Dark Money Investigations

Dark money investigations: what we’ve found out, and why we’re looking

For the past two years openDemocracy has been tracking down the secretive, wealthy donors trying to influence British politics unseen.

Adam Ramsay
Adam Ramsay
3 December 2018
Arron Banks Nigel Farage_0.jpg

Arron Banks with Nigel Farage: two of "the bad boys of Brexit". Image, Ben Birchall/PA Archive/PA Images

It started with the Democratic Unionist Party. We forced them to confess that a huge Brexit donation had come via a secretive group in Glasgow. We showed that the chair of that group was connected to the former head of Saudi intelligence and to a Danish man involved in gun-running in India.

We travelled round Northern Ireland and the west of Scotland, banging on doors and meeting sources, but were blocked at every turn. BBC Northern Ireland picked up the story and followed it to Kiev. We still don’t know for sure where this cash came from, but we did help force a change in the law, so this could never happen again.

Then there were the Scottish Tories. We showed that a huge portion of their surge in 2016 was funded by money from secretive sources, and eventually got one of those groups fined. An independent Scottish media organisation, The Ferret, followed our story, and forced an Electoral Commission investigation. And it’s not just the Scottish Tories. We exposed one of the key loopholes allowing dark money to flood into the Labour Party, UKIP and the Lib Dems too.

And then there was “the man who bought Brexit”, Arron Banks. Did the millions he poured into the Leave campaigns really come from his own pockets? We showed that he didn’t appear to be nearly as rich as he claimed: it was hard to understand how he could have afforded his lavish donations. We worked with accountants to show his insurance businesses were verging on bankruptcy at the time of the referendum, and with a reporter in Lesotho to show that his diamond mines didn’t have many diamonds.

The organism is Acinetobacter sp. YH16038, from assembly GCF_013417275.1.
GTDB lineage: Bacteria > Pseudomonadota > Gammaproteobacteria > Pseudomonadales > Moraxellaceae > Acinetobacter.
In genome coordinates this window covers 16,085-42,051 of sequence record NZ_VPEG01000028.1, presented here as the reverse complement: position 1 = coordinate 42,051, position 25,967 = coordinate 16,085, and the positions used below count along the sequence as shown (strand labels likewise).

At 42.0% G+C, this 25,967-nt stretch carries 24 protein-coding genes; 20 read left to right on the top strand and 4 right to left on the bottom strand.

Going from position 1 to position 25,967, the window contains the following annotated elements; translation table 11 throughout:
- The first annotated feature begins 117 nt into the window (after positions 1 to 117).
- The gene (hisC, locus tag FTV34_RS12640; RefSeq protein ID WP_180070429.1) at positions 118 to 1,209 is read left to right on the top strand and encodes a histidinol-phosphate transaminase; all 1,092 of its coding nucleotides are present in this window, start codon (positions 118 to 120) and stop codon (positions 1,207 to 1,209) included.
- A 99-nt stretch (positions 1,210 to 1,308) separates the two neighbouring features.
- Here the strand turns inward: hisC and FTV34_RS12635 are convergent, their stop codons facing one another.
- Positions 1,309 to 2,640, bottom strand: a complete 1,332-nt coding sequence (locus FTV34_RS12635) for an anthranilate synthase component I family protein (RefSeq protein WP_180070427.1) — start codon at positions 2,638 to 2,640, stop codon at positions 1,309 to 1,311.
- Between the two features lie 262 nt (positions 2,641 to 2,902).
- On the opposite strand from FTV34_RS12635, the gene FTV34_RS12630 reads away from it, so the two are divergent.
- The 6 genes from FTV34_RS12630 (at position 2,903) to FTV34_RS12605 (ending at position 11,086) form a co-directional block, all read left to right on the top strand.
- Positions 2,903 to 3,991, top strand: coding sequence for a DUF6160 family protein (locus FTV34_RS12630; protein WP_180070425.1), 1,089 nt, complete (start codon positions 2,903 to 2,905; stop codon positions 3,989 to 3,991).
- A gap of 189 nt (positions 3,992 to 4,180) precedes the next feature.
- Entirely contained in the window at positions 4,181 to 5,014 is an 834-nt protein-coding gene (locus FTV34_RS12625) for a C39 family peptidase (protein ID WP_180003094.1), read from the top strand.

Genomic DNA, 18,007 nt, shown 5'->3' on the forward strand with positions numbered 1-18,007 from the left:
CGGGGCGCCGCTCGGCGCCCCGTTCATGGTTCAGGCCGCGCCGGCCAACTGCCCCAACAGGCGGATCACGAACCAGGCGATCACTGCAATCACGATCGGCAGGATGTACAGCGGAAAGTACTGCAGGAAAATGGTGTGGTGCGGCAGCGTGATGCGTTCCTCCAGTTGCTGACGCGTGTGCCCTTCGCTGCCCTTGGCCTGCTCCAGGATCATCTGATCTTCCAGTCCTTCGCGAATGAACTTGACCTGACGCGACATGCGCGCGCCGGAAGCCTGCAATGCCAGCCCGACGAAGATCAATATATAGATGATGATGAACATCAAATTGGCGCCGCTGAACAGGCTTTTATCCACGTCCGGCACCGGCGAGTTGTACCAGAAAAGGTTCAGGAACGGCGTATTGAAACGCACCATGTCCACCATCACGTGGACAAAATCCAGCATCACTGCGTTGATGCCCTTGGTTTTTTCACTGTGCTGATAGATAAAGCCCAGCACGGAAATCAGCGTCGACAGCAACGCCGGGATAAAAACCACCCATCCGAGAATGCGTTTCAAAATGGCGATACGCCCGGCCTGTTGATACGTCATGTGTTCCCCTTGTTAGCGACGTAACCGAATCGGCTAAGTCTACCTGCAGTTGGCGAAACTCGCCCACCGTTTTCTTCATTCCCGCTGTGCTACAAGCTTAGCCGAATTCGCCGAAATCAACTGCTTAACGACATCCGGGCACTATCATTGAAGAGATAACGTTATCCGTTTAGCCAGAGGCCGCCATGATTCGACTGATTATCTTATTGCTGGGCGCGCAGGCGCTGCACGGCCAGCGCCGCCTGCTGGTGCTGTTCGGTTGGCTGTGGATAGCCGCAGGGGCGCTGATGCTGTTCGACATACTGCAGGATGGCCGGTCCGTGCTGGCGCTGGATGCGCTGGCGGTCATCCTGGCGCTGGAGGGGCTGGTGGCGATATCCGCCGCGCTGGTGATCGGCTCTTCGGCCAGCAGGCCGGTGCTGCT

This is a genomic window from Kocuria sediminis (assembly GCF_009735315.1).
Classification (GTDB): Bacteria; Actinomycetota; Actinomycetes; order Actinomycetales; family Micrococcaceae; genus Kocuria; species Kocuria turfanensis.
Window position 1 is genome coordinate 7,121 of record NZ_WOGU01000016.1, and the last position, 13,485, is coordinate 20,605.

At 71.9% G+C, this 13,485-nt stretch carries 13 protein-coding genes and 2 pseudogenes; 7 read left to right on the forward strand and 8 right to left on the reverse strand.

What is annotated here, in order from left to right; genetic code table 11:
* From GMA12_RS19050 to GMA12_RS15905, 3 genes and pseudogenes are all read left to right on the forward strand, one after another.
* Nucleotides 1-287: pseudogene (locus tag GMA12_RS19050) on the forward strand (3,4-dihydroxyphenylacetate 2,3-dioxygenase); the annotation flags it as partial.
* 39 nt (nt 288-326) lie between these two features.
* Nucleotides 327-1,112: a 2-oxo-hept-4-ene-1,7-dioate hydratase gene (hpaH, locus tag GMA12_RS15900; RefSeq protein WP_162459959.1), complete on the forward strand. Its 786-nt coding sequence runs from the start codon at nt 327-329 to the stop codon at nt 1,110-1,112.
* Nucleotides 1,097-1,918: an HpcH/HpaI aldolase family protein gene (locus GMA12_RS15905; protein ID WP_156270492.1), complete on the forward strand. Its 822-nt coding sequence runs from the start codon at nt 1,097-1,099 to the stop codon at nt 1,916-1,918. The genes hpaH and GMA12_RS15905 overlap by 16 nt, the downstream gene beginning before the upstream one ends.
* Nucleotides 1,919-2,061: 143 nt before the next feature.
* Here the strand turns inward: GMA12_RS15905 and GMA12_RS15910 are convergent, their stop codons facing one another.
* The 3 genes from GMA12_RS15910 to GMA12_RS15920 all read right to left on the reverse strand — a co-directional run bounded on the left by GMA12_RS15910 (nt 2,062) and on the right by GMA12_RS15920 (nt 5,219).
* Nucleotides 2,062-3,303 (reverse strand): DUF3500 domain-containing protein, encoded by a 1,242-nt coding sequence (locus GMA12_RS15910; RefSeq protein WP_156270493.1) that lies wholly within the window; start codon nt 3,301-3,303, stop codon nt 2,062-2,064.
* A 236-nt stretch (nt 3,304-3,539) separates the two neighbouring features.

The Bannon emails

We got our hands on emails from Banks showing that he’d asked Steve Bannon – advisor to Donald Trump, founder of Breitbart News and vice-president of Cambridge Analytica – for help fundraising in the US. We met sources who showed that he’d lied to Parliament, and then, when asked about our story on the BBC, that he’d lied again.

We looked at how the Brexit money was spent, showing how several supposedly independent campaigns used the same obscure merchandise company based at the end of a terraced row in Ely (and yes, we went to Ely). We explained how Cambridge Analytica itself is the result of the privatisation of military propaganda, and we examined the terrifying connections between the Brexit campaign and Britain’s growing role as the global hub of mercenary firms.

Our story on Darren Grimes, the 22-year-old given a £675,000 donation by Vote Leave, triggered the court case which led to the conclusion that Vote Leave broke the law and to the campaign being referred to the police. We then revealed that the police waited months before bothering to collect the key documents relating to the case.